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Monday, December 17, 2012

Talking to your kids about Sandy Hook shootings



By Rex Robinson

      When Adam Lanza went on a shooting rampage, killing 20 children and six adults at Sandy Hook Elementary School in Newtown, Conn., December 14 the news traveled throughout the nation, and world, quickly. The incident impacted both adults and children.
      In the end, a total of 28 were dead, including the shooter and his mother, whom he had shot in the family home prior to coming to the school, according to published reports.
      When tragedies like this occur, parents are sometimes at a loss as to what to say to their own children.
      Lisa Pisha, a licensed Marriage and Family Therapist and a columnist for Family Time Magazine, offered five tips on how parents should talk to their children about the school shootings in Newtown.
      
     1.) Don’t avoid talking with your kids about the tragedy. It’s likely they’ve heard bits and pieces at school, through social media, and have caught glimpses of news flashes on TV. Avoiding a conversation with them about this significant event can build levels of anxiety for both you and your children.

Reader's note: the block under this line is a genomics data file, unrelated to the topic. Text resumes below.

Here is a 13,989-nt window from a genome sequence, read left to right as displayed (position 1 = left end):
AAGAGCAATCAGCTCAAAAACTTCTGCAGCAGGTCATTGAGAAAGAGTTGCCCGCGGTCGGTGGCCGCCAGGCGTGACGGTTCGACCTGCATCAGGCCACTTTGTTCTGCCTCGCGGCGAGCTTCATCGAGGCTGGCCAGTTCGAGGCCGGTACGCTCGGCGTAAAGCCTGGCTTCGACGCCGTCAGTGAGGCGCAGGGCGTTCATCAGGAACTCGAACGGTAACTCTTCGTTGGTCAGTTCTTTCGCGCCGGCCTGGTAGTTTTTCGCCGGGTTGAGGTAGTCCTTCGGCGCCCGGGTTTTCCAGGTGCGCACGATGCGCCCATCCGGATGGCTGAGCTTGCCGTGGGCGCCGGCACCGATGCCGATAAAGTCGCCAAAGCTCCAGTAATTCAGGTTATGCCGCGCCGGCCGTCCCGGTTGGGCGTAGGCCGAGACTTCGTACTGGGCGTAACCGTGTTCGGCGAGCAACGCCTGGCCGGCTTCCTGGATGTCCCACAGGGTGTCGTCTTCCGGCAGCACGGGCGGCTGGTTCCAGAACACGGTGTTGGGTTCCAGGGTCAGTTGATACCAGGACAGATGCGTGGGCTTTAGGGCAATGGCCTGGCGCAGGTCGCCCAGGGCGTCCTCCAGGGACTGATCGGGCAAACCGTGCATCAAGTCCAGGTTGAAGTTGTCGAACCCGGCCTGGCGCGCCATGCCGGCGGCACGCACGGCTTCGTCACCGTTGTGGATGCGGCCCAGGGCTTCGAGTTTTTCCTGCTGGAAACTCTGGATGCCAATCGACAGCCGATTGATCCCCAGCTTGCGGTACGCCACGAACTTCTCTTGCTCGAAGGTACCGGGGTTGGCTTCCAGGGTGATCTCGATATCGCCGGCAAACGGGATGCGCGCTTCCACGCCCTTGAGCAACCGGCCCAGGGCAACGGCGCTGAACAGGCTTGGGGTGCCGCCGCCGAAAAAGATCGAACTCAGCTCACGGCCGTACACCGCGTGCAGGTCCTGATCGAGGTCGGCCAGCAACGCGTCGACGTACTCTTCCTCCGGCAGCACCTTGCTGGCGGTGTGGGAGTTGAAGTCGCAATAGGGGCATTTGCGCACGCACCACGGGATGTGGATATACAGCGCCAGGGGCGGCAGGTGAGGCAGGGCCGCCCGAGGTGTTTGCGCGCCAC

2.) Address what they know and have them lead the conversation with their questions. It’s important that children are allowed to speak openly and as often as necessary in times of stress and trauma. But, it can be difficult to balance what they know with what they should know. Keep your conversations with your children developmentally appropriate, fact-oriented whenever possible and leave the horrific details out of the picture.

     3.) Talk to them about what makes their school, their playground – their world – safe.  It’s important to emphasize on the how’s and why’s of safety to give both children and adults a sense of relief. Talk to your children about your job as a parent in helping to keep them safe as well. Children need to be able to count on us as adults; they look to us for answers even when it can be a struggle to find them.
     
     4.) Keep your normal routine going as much as possible. Talk to your children about their school day, sports, Girl and Boy Scout events. Talk about their day-to-day activities and the exciting things they may have coming up.
     
     5.) Finally, empathize with their worries, fears, and all of the emotions that can be present or not. Don’t dismiss their feelings of worry and concern by telling them “not to worry.” Instead, tell them how you understand their worry, and their fear. Some kids are more emotional than others, just like adults. Regardless of whether or not their emotion is presenting outwardly, it’s still there. Sometimes the best conversation starters can include self-disclosures from a grown-up.





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